GLAAD, the Gay and Lesbian Alliance Against Defamation, has issued its 2020 Studio Responsibility Index (SRI), a 55-page report assessing the representation and inclusion of LGBTQ characters in Hollywood films released theatrically between January 1 and December 31, 2019. 

The report, which can be found online here, measures the “quality, quantity, and diversity” of eight studios and four subsidiaries. The report specifies the inclusion, from the number of identified characters, their race/ethnicity, sexual orientation, and gender identity. The screen time and role of queer and non-binary characters is also evaluated as well as content (e.g., anti-LGBTQ humor). “The Vito Russo Test” was also used to determine if a character is identifiably LGBTQ; that they are defined by something other than their sexuality; and they are significant to the plot. 

Of the 118 films released last year, the GLAAD report found that 22 films, or 18.6% met the criteria, a 0.4% increase over the previous year. However, of those 22 films, only 9 featured characters with more than 10 minutes of screen time and more than 50% had queer characters on screen for less than 3 minutes. 

Now the worse news: only 34% of LGBTQ characters were people of color, “a significant decrease” from previous years. Lesbians and bisexual characters also decreased in representation. And while trans actors appeared in 4 films in 2019, no on-screen characters were identified as being transgender. There was only one openly gay disabled character, Poe (Moises Arias) in “Five Feet Apart,” a Lionsgate release, last year. 

Megan Townsend, Director of Entertainment Research and Analysis at GLAAD, who authored the report, explained in a recent zoom interview that whereas their TV report shows an upward trend towards progress, the representation of LGBTQ characters in studio films is more inconsistent. “Film is a risk-averse type of media, and the studios hesitate taking risks — whether they are risks or not — and that has allowed a false belief to take over: that inclusive and diverse stories don’t sell.”

But, she added, “That thought is changing. We’ve seen that across the board with ‘Crazy Rich Asians,’ ‘Black Panther,’ and ‘Love, Simon.’ Inclusive films do pay off. The thinking and conversations are starting to change.” 

Townsend indicated that LGBTQ viewers are a powerful audience and provided the data to support that fact: “20% of Americans age 18-34 identify as LGBTQ, and we will see things more than once in the theater.” 

Audience is key. The increased numbers of 18-34 year-olds identifying as LGBTQ have seen queer characters in film and on TV to feel abled and empowered to come out at a younger age. Last year’s teen films, “Booksmart” and “Good Boys,” as well as “Blockers” and “Love, Simon” in previous years, all featured LGBTQ characters in leading roles.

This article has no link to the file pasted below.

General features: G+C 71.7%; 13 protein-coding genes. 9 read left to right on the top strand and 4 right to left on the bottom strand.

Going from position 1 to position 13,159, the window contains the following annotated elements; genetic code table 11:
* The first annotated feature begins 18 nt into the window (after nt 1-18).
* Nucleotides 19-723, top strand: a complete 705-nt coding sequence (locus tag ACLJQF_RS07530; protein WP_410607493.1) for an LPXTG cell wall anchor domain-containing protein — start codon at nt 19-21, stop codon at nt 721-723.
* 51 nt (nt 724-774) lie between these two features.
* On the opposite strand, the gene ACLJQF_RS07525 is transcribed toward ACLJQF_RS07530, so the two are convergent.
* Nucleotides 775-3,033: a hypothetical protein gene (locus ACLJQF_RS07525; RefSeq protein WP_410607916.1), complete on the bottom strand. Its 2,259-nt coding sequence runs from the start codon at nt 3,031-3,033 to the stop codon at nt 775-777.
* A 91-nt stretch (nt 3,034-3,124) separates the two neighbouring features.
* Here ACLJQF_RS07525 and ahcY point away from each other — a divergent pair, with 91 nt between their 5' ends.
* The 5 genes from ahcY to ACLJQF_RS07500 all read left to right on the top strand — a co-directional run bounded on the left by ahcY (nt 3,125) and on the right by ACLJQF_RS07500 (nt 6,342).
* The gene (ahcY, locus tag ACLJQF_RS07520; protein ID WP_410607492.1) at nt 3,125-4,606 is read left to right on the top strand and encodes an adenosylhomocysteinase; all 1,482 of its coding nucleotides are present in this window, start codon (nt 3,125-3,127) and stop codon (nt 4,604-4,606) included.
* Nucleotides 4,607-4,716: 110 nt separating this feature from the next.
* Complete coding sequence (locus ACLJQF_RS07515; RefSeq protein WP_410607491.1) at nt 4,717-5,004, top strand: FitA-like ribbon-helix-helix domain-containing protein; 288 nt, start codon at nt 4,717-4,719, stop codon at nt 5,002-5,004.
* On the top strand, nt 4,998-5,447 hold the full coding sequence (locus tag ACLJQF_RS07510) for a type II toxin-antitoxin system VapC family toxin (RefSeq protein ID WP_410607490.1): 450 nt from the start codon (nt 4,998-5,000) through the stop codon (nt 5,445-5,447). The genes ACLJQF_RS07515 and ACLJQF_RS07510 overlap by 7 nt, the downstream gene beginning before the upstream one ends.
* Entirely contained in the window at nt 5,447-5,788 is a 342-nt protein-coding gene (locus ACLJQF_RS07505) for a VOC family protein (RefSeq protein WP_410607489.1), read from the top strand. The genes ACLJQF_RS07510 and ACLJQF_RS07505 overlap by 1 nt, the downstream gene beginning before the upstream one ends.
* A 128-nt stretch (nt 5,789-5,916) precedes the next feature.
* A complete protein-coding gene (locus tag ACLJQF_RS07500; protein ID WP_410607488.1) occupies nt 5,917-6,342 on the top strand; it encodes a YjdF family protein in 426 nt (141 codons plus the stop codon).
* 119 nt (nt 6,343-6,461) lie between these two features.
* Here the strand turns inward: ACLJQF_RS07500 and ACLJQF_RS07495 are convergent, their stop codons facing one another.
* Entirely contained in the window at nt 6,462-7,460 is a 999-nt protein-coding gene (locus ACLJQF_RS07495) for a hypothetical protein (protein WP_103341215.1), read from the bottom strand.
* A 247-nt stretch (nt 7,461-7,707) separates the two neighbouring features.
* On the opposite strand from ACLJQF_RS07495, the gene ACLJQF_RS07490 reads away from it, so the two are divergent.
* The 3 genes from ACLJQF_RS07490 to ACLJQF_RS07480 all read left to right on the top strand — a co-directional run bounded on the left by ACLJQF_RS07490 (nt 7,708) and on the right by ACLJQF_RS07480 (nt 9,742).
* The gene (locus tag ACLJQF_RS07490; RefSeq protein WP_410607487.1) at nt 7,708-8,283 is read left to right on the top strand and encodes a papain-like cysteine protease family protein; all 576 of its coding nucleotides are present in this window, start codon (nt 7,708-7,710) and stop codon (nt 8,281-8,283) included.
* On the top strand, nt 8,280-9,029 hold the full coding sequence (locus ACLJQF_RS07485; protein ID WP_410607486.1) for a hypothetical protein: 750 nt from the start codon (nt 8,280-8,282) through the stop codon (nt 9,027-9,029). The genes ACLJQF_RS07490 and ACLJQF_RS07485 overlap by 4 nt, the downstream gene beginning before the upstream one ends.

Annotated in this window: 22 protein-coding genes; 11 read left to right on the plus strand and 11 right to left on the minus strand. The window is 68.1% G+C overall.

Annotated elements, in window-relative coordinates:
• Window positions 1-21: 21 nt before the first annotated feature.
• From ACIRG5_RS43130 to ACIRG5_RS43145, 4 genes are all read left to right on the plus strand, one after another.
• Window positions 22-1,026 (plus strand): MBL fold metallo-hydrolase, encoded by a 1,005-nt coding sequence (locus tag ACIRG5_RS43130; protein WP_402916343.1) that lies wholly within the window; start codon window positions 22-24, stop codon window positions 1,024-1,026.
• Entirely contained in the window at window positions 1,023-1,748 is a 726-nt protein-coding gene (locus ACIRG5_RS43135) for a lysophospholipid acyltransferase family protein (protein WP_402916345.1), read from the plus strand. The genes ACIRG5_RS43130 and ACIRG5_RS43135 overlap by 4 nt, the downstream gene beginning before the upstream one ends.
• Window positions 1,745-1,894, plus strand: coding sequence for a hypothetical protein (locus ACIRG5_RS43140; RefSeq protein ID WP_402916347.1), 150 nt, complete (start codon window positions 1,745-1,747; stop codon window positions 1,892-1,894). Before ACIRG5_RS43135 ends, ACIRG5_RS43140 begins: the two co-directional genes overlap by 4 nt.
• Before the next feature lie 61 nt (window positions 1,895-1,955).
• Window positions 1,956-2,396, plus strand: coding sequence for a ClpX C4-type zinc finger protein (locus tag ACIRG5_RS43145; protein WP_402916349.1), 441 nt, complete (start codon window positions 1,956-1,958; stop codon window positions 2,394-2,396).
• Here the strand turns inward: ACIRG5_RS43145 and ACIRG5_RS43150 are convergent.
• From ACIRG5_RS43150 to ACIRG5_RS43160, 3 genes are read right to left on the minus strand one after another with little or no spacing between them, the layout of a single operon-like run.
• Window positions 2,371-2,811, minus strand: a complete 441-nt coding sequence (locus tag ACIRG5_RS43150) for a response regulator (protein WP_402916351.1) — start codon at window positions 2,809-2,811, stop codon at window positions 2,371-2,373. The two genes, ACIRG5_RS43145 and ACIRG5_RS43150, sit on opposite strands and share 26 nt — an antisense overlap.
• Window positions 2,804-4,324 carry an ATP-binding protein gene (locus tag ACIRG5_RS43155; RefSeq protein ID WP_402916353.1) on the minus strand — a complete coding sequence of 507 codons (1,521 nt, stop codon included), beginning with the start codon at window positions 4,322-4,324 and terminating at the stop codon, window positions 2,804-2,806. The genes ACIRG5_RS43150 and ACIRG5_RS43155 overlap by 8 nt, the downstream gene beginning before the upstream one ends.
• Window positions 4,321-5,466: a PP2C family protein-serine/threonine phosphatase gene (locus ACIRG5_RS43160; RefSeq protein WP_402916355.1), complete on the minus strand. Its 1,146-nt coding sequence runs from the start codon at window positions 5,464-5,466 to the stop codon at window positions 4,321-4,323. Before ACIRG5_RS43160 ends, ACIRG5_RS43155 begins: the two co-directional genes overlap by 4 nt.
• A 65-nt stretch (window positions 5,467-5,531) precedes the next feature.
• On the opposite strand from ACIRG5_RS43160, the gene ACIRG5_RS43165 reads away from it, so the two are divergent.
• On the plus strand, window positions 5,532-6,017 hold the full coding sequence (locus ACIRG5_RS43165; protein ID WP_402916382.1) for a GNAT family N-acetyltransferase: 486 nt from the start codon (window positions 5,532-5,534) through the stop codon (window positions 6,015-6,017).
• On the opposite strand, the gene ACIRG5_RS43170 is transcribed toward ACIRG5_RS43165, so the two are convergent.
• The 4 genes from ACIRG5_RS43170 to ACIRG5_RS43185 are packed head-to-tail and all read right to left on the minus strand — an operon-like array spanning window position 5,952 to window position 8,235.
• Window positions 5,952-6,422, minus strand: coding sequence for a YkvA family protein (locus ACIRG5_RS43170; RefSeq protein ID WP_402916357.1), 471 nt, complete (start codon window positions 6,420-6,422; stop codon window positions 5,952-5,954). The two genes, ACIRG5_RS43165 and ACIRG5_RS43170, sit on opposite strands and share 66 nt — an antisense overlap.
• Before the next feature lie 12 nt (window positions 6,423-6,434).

Townsend observed, “That goes hand-in-hand. What is on screen shapes how we interact with people. The more inclusive films we see empowers teens and younger people to feel safe to come out, and [it allows] their friend groups to recognize and understand and not have issues when friends come out.”

GLAAD’s SRI report also focused on racial diversity this year. “We made it a [goal] for studios to work to include making half of their LGBTQ characters be diverse. We hit 57% two years ago, but it’s declined since then. It needs deliberate and thoughtful correction when they look at greenlighting, acquiring, and casting [projects]. It is critical that our stories — when they get told — include our full community,” said Townsend. 

Regarding the lack of trans characters on screen, she said, “We are happy to see trans actors being cast in roles to play characters not written explicitly as trans — and we want that to continue — but we also want to see characters identified as trans on screen and played by trans actors.”

Townsend continued, “Hollywood is starting to understand the interest in the [trans] community and impact of the recent documentary ‘Disclosure’ has been noted. Studios and networks are reaching out to tell trans character stories.” She is particularly excited by the forthcoming remake of “The Craft” which features a transgender character and trans actress Zoey Luna. 

Representation is key. Several films released last year, including “What Women Want,” and “Stuber,” made gay and anti-gay jokes. Townsend monitored these films by asking, “Who is making the joke, and what are you supposed to laugh at? Is the joke being told in a way that isn’t doing active harm, or is it cruel and demeaning? It is all in how you tell the stories.”

“Look at queer and queer-coded villains in film. A lot of the time the queer identity is part of why they were a villain, which suggests queer people are bad. If you are going to have a queer villain, make sure you avoid those trends and patterns we’ve seen, and do it in a new and smart way.”  

Despite the downbeat findings, Townsend is optimistic for the future. Even if “Star Wars” and Marvel films have featured minimal LGBTQ characters, Townsend acknowledges, “There are millions of great queer graphic novels and comic books waiting to be made.”

And while Hollywood is delaying releases because of COVID, none of the upcoming LGBTQ films on GLAAD’s radar have been dropped from a studio’s slate yet. Townsend remained enthused. “We are underserved, and we are ready to invest in films, we just need them to be delivered to us.”

The GLAAD Media awards will be broadcast on Facebook and YouTube on July 30 and on Logo August 3.